Each year, Council receives a number of complaints about noise. Noise issues can come from both commercial and residential sources and can be distressing for those people subjected to it. Noise can prevent sleep and can spoil the enjoyment of everyday activities. It may also affect work, social and family life and cause stress.
Noise pollution can come from a range of sources. Typical issues include:
- Equipment such as air conditioners, refrigerator units, pool/spa pumps, building/car alarms
- Neighbourhood noise such as musical equipment, power tools, lawn mowers, loud parties
- Noisy animals such as barking dogs or crowing roosters.
Council can become involved in complaints if the noise is considered offensive. 'Offensive noise' is defined as any noise which is offensive to a person on another residential property due to its level, character, tone or due to the time at which it is made.
In order to determine whether noise would meet the 'offensive' definition it is necessary to consider a range of factors including the following:
- Loudness of the noise, especially compared with other noise in the area
- Character of the noise
- Time and duration of the noise
- The noise is typical for the area
- Often the noise occurs
- Number of people affected by the noise.
Where offensive noise has been confirmed and evidence gathered proving this, Council will take the appropriate action to address the issue. Council has a range of enforcement options including Noise Control Notices, Noise Abatement Directions and Prevention Notices. Fines may be issued or legal action taken for non-compliance with these notices.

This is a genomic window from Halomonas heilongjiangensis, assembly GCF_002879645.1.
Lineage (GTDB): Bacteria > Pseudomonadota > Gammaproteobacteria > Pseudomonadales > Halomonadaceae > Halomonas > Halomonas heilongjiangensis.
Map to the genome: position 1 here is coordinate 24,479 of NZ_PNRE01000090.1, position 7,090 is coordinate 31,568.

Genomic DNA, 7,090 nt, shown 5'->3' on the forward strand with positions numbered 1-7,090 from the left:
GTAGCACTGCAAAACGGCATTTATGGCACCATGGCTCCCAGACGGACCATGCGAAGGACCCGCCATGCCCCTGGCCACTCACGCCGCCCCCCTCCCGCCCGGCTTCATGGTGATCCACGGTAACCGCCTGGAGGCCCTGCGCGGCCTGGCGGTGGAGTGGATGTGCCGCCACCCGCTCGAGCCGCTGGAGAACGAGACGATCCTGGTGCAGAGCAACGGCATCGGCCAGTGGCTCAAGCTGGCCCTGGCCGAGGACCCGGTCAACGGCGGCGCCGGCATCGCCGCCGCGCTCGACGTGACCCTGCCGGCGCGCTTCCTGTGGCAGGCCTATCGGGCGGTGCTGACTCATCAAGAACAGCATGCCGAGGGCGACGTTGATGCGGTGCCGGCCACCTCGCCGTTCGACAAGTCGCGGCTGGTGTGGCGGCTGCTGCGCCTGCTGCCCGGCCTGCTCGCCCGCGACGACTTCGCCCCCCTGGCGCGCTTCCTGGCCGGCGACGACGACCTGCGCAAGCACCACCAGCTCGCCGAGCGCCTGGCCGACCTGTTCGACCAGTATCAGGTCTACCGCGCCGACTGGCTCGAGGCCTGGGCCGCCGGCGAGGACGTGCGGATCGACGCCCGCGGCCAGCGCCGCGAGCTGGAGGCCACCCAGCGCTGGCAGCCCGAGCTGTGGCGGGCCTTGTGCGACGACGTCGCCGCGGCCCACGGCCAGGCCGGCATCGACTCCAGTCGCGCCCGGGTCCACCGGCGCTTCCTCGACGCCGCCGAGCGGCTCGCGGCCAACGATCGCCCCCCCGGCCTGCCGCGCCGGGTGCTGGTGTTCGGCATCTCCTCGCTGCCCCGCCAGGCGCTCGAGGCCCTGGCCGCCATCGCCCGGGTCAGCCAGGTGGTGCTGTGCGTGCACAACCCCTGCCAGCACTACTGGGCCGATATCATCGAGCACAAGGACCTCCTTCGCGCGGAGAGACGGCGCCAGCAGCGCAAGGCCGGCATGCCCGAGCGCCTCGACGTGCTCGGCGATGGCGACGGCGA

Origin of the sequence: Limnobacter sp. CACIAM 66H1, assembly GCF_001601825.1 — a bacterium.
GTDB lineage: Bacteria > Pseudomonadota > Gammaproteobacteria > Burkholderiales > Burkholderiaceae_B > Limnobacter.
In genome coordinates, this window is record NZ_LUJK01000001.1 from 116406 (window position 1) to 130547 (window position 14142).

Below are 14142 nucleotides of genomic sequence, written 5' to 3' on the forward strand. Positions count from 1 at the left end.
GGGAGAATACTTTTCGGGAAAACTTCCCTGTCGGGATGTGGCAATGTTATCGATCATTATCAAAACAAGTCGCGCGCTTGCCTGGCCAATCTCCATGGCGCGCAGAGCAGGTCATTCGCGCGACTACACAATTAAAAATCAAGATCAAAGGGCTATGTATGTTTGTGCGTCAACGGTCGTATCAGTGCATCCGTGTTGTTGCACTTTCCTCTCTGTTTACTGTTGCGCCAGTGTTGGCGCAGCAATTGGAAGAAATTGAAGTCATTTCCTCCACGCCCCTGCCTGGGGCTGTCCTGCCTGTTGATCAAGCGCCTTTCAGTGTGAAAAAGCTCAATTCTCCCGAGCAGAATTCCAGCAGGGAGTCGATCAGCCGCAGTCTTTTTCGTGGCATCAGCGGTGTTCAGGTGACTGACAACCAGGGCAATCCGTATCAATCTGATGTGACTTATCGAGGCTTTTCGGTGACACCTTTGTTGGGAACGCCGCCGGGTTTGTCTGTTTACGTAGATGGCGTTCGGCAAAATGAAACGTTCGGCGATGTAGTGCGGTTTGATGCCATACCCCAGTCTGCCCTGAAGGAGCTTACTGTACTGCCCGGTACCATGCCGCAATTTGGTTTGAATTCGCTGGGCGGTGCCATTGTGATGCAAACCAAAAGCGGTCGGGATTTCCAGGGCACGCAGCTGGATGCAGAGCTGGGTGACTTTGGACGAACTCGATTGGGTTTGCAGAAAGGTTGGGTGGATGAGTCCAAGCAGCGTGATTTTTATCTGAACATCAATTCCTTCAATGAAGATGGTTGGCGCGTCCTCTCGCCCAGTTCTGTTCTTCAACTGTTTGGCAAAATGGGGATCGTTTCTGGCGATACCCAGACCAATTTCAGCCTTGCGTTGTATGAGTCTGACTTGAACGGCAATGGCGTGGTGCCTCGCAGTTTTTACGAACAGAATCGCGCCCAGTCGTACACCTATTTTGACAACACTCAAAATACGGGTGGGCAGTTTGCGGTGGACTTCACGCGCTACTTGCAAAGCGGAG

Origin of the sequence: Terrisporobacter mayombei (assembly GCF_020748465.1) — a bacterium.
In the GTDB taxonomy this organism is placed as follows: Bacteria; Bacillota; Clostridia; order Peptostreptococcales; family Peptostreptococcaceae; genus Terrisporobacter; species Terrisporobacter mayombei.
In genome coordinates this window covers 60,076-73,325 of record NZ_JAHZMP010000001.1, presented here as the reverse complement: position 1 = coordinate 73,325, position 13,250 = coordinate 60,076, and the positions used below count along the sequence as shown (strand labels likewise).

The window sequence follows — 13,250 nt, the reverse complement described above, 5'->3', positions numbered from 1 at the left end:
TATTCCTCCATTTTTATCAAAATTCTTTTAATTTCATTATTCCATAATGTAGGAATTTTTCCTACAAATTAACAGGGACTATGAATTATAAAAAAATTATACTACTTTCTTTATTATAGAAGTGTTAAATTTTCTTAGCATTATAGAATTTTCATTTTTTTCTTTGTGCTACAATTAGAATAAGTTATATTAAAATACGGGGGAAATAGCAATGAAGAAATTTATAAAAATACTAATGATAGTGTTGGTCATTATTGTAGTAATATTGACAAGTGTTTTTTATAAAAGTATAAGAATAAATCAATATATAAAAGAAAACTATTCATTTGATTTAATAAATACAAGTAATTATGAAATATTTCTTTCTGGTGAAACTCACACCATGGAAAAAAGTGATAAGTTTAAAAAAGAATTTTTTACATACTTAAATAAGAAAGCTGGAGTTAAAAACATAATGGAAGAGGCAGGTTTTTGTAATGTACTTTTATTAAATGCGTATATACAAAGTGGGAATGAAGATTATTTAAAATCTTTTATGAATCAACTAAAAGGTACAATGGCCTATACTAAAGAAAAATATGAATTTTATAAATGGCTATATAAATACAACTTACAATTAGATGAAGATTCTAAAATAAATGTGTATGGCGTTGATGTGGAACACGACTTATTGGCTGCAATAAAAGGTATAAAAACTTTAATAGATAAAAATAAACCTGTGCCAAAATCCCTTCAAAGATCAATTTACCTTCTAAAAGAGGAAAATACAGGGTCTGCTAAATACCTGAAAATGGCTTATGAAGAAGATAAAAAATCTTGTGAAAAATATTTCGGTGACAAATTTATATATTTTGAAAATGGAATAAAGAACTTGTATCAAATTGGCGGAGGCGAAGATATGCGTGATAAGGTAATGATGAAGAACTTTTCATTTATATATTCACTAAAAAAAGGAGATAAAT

Noise disturbances can often be resolved without involving Council, other government agencies or authorities.
Talk to your neighbours
Try to solve the problem amicably by talking to whoever is causing the noise that is affecting you. The person may not know that the noise is affecting you or is a problem. Often people are happy to work with you to solve the problem.
Community Justice Centre
If talking to your neighbours does not solve the issue, you can contact the Community Justice Centre. Community Justice Centre's are independent centres that specialise in settling differences between neighbours without entering complicated legal processes. Services are free, confidential and voluntary. For more information contact the Community Justice Centre.
How Council can help
Council has the authority to deal with noise issues under the Protection of Environment Operations Act 1997. Council can investigate noise issues and utilise various tools to control noise and advise what noise levels are acceptable.
VEHICLES INCLUDING MOTORBIKES
Vehicles on public roads
Australian Road Rule 291 requires that vehicles do not emit 'unnecessary noise' such as noise from intentional wheel spins and 'doughnuts'. The Police can impose two demerit points and a fine.
The NSW Roads & Maritime Services also has additional noise control legislation it can use for noise checks on heavy vehicles at heavy vehicle inspection stations.
Vehicles on private property
Off-road motorcycles often have mufflers that are not as effective as those of on-road vehicles and can cause annoyance to residents in neighbouring areas where these vehicles are used.
Noise from motor vehicles ridden on private property is regulated under the Protection of the Environment Operations Act (Noise Control) Regulation 2017.